As an NYPD lieutenant, I policed too many protests to count.
As an education activist, I have organized, led and participated in protests, rallies and demonstrations to demand better education for New York City kids.
I know how important protests are, and I know what can go wrong.
That is why I am outraged by the recent settlement agreement between the NYPD and the American Civil Liberties Union that will severely limit how the police can handle protests in the city.
This agreement is a betrayal of the public interest, a threat to public safety and a slap in the face to the brave men and women who risk their lives daily to protect New Yorkers from crime and violence.
The agreement, announced this month, results from lawsuits the ACLU and other groups filed over the NYPD’s response to the racial-justice protests that erupted in summer 2020 following the Minneapolis death of George Floyd.
The plaintiffs accused the NYPD of using excessive force, making wrongful arrests and violating the rights of protesters and journalists.
The settlement requires the NYPD to adopt a new four-tiered response system to minimize police presence at protests, bans “kettling” (a crowd-control tactic involving encircling and containing a group of protesters) and establishes an oversight committee with a $3 million price tag and representatives from the plaintiffs and the city, as well as independent experts.
While the agreement claims to protect protesters’ rights, it undermines the rights of law-abiding citizens who expect their police to maintain order and safety in their communities.
And it will have disastrous consequences for our city.
The agreement will undermine the authority and effectiveness of the police, who will be second-guessed and micromanaged by those who never bear the consequences of limited policing.
It will handcuff the police and prevent them from doing their job effectively. It will encourage criminals and anarchists who will exploit the reduced police presence and response to wreak havoc on our streets.
It will endanger the lives of innocent bystanders who may get caught in the crossfire of violent clashes between protesters and police.
It will erode public trust and confidence in the NYPD, whose members already suffer from low morale and high attrition.
Since retiring in 2017, I have protested and rallied in front of City Hall, the Department of Education headquarters known as “Tweed” and schools around the city.
Not once did any of my fellow education-activist parents think of bringing Molotov cocktails to make their point.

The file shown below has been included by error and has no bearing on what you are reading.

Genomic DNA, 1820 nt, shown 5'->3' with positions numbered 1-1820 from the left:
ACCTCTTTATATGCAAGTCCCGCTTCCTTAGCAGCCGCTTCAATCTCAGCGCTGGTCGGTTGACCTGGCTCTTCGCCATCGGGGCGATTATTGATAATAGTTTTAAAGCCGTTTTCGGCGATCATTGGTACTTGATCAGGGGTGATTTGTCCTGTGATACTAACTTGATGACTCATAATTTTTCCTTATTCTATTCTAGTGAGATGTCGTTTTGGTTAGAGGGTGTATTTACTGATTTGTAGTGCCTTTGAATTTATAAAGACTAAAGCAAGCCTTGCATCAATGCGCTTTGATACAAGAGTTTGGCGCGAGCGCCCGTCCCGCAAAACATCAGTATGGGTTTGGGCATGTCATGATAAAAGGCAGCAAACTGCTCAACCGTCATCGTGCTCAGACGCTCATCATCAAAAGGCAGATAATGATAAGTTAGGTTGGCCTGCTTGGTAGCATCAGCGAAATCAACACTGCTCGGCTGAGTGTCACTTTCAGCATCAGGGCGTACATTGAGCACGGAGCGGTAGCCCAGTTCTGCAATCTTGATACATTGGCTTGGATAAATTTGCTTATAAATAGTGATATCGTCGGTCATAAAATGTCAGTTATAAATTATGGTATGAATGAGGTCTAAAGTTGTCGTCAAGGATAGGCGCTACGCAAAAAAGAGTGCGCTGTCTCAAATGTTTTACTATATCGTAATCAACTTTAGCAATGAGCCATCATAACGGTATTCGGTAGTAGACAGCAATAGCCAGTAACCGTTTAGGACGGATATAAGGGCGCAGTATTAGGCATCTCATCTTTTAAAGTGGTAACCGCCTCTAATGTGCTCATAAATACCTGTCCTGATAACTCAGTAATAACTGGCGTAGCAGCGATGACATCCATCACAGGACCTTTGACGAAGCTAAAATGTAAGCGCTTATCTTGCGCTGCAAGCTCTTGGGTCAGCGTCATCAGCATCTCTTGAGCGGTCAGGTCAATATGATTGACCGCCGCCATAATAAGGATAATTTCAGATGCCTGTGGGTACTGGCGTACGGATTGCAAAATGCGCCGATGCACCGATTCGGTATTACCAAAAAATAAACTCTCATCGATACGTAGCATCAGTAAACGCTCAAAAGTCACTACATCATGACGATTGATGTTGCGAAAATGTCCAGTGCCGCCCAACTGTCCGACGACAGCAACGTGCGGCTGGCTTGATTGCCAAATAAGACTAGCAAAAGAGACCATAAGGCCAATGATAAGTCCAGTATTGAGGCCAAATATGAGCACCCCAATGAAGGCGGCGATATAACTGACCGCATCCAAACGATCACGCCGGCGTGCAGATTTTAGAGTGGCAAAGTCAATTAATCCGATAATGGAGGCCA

Nor did they throw rocks, yell or spit at the officers working the event.
And it goes without saying there was no property damage or theft.
Unsurprisingly, the police were cordial and professional, assisting us by directing both vehicular and pedestrian traffic and merely watching as our protests went on unimpeded.
This agreement is based on a false narrative portraying the NYPD as a brutal and oppressive force that targets minorities and violates civil rights.
In reality, the vast majority of police already respond appropriately and proportionally based on the participants’ behavior.
The ACLU settlement ignores the fact the NYPD is one of the most diverse and professional police departments in the world, with officers who reflect the communities they serve.
It also ignores that the NYPD has made significant reforms to improve its training, policies and accountability in recent years.
The agreement results from political pressure from radical activists and politicians with an anti-police agenda.
They have used George Floyd’s tragic death as an excuse to demonize and defund the police.
They have ignored or downplayed the violence and destruction caused by protesters who looted, burned, attacked our officers and brought parts of the city to a near standstill.
It also ignores the reality that the police have a duty to protect life and property, maintain order and enforce the law.
By agreeing to this settlement, the city has sided with criminals over victims, chaos over order and ideology over reality.
As a former NYPD officer who dedicated 32 years of my life to serving this city, I urge New Yorkers to speak out against this agreement and stand with our police.
The NYPD is not the enemy of the people; it is the guardian of our city.
We need to support our police, not undermine them.
We need to restore law and order, not surrender to lawlessness.
We must defend our city, not allowing the far left to destroy it further.
Vito LaBella is a candidate for City Council in the 43rd District.
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